Victorian Budget 2019-20: Investing in early years
The Sector > Workforce > Advocacy > Victorian Budget 2019-20: Investing in early years

Victorian Budget 2019-20: Investing in early years

by Freya Lucas

May 28, 2019

The Brotherhood of St Laurence has warmly welcomed the Andrews Government’s Budget – and its key social investments, including a substantial funding and focus on the early years of children’s lives.


The organisation described the early years of a child’s life as the starting point in a pipeline of opportunity, and a critical time of development, not only at an individual level, but also to help ensure a fairer society.


Delivering on a key election commitment by introducing universal three-year-old kinder, the organisation said, marked “an education shift” and the deliberate decision to commence the roll out in regional locations “is nothing less than transformative for Victorian families on low incomes,” said the Brotherhood’s Executive Director Conny Lenneberg.


“We know from our practical work and research that thoughtful investment in the early years of a child’s life yields strong social dividends for families, especially those facing multiple challenges,’’ Ms Lenneberg said.


She outlined the value of the investments not only for individual children and families, but also for their role in strengthening local communities and contributing to the social and economic prosperity of the entire state.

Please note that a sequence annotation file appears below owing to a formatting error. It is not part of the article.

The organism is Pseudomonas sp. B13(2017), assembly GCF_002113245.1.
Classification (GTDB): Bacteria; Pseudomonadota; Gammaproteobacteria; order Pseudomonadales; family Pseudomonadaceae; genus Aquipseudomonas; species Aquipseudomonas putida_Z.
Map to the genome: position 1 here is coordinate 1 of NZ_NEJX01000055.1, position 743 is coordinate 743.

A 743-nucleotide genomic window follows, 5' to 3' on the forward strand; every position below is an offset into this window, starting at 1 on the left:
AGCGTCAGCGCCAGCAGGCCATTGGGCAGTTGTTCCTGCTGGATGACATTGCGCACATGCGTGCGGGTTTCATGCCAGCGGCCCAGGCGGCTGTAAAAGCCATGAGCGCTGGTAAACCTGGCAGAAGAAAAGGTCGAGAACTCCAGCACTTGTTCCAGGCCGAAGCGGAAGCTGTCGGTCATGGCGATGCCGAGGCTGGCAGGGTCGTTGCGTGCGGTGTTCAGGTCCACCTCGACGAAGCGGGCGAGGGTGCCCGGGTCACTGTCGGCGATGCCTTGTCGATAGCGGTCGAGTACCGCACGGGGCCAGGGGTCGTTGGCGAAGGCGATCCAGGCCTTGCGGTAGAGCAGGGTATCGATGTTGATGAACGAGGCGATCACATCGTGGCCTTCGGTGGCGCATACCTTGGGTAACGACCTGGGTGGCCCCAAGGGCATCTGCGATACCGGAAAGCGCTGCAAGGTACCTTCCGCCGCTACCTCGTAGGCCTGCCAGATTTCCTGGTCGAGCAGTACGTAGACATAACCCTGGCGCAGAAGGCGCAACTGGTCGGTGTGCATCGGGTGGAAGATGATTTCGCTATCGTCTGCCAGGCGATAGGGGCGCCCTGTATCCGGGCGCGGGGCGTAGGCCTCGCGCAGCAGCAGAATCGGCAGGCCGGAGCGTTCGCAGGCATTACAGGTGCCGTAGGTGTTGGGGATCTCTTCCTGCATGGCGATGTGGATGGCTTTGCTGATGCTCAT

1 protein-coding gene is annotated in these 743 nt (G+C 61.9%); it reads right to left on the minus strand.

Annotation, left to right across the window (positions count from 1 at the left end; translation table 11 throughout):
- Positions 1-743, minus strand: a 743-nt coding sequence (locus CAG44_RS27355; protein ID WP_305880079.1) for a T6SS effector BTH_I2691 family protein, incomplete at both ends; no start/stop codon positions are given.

Ms Lenneberg added that it was encouraging to see, as a complementary measure, targeted early childhood courses being added to Victoria’s fee-free TAFE list. She also highlighted, on behalf of the Brotherhood, the following inclusive measures included in the Budget:


  • Investment in the treaties process with Aboriginal Victorians to achieve meaningful Reconciliation.
  • Measures for energy affordability with greater oversight of the retail market, including the development of the Victorian Default Offer and extension of solar panel rebates for renters.
  • Ongoing funding to operate the Education First Youth Foyer at Kangan TAFE, in Broadmeadows. More than offering a roof over the head, this initiative enables young people at risk of homelessness to build skills, confidence and independence for a good life.
  • Continuing support for people seeking asylum who have limited access to the broader social safety net.


“It’s well recognised that it’s better to build ‘a fence at the top of the cliff than providing the ambulance at the bottom of the cliff’. This must be a guiding philosophy for our state in the quest for fairness for all,’’ Ms Lenneberg said in closing.

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